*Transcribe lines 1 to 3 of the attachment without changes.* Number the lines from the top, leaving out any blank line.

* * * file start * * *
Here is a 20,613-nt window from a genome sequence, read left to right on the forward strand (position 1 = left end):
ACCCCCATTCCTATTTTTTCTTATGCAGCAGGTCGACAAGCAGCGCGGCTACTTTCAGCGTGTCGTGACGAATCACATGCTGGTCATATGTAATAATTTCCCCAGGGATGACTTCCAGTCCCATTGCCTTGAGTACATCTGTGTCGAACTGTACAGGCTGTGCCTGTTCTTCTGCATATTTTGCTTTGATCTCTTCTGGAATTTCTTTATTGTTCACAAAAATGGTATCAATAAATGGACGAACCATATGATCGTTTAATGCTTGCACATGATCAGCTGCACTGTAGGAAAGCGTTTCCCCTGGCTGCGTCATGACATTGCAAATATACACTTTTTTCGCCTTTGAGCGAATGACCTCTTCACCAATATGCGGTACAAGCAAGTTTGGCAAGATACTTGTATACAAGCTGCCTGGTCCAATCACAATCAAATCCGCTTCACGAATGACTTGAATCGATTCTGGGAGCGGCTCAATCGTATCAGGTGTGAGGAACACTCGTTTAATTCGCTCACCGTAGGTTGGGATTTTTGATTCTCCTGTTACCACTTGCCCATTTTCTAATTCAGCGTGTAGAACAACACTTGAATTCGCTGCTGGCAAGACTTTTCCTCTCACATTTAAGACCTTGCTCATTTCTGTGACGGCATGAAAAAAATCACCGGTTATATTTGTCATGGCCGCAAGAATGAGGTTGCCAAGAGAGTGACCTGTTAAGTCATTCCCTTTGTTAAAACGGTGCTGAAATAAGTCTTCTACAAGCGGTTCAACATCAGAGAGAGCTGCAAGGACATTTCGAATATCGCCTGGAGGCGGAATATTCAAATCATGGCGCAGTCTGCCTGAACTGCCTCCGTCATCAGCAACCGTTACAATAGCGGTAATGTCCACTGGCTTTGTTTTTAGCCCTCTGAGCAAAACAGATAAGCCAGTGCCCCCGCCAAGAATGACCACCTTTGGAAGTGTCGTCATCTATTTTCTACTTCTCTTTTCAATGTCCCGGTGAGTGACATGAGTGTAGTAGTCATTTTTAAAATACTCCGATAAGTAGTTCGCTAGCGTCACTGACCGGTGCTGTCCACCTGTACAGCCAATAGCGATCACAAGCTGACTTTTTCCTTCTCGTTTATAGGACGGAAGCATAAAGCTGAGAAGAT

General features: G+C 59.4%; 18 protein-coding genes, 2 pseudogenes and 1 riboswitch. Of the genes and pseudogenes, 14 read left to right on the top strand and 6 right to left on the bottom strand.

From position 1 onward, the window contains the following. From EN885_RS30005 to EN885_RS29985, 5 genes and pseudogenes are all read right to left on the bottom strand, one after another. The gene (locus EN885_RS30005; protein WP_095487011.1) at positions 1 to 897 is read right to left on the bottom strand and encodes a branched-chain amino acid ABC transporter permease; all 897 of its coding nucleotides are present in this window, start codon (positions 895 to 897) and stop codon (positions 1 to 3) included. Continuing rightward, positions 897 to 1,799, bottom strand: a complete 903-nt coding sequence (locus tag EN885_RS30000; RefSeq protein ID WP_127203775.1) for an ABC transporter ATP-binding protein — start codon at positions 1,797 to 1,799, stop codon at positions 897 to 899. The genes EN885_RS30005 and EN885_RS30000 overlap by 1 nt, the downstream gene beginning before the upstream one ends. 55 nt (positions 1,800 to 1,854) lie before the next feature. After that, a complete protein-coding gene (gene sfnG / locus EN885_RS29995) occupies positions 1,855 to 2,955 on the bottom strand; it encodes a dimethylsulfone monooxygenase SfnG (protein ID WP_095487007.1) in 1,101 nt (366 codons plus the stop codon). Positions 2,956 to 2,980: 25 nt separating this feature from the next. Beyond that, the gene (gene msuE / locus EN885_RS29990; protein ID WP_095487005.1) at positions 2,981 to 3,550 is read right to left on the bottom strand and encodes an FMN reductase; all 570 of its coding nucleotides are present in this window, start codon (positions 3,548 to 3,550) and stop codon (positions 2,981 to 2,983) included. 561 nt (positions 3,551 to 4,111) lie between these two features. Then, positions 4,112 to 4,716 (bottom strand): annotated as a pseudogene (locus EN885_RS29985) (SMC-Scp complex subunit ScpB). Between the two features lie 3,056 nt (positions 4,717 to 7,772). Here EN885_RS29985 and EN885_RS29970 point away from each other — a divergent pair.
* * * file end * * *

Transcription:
Here is a 20,613-nt window from a genome sequence, read left to right on the forward strand (position 1 = left end):
ACCCCCATTCCTATTTTTTCTTATGCAGCAGGTCGACAAGCAGCGCGGCTACTTTCAGCGTGTCGTGACGAATCACATGCTGGTCATATGTAATAATTTCCCCAGGGATGACTTCCAGTCCCATTGCCTTGAGTACATCTGTGTCGAACTGTACAGGCTGTGCCTGTTCTTCTGCATATTTTGCTTTGATCTCTTCTGGAATTTCTTTATTGTTCACAAAAATGGTATCAATAAATGGACGAACCATATGATCGTTTAATGCTTGCACATGATCAGCTGCACTGTAGGAAAGCGTTTCCCCTGGCTGCGTCATGACATTGCAAATATACACTTTTTTCGCCTTTGAGCGAATGACCTCTTCACCAATATGCGGTACAAGCAAGTTTGGCAAGATACTTGTATACAAGCTGCCTGGTCCAATCACAATCAAATCCGCTTCACGAATGACTTGAATCGATTCTGGGAGCGGCTCAATCGTATCAGGTGTGAGGAACACTCGTTTAATTCGCTCACCGTAGGTTGGGATTTTTGATTCTCCTGTTACCACTTGCCCATTTTCTAATTCAGCGTGTAGAACAACACTTGAATTCGCTGCTGGCAAGACTTTTCCTCTCACATTTAAGACCTTGCTCATTTCTGTGACGGCATGAAAAAAATCACCGGTTATATTTGTCATGGCCGCAAGAATGAGGTTGCCAAGAGAGTGACCTGTTAAGTCATTCCCTTTGTTAAAACGGTGCTGAAATAAGTCTTCTACAAGCGGTTCAACATCAGAGAGAGCTGCAAGGACATTTCGAATATCGCCTGGAGGCGGAATATTCAAATCATGGCGCAGTCTGCCTGAACTGCCTCCGTCATCAGCAACCGTTACAATAGCGGTAATGTCCACTGGCTTTGTTTTTAGCCCTCTGAGCAAAACAGATAAGCCAGTGCCCCCGCCAAGAATGACCACCTTTGGAAGTGTCGTCATCTATTTTCTACTTCTCTTTTCAATGTCCCGGTGAGTGACATGAGTGTAGTAGTCATTTTTAAAATACTCCGATAAGTAGTTCGCTAGCGTCACTGACCGGTGCTGTCCACCTGTACAGCCAATAGCGATCACAAGCTGACTTTTTCCTTCTCGTTTATAGGACGGAAGCATAAAGCTGAGAAGAT

General features: G+C 59.4%; 18 protein-coding genes, 2 pseudogenes and 1 riboswitch. Of the genes and pseudogenes, 14 read left to right on the top strand and 6 right to left on the bottom strand.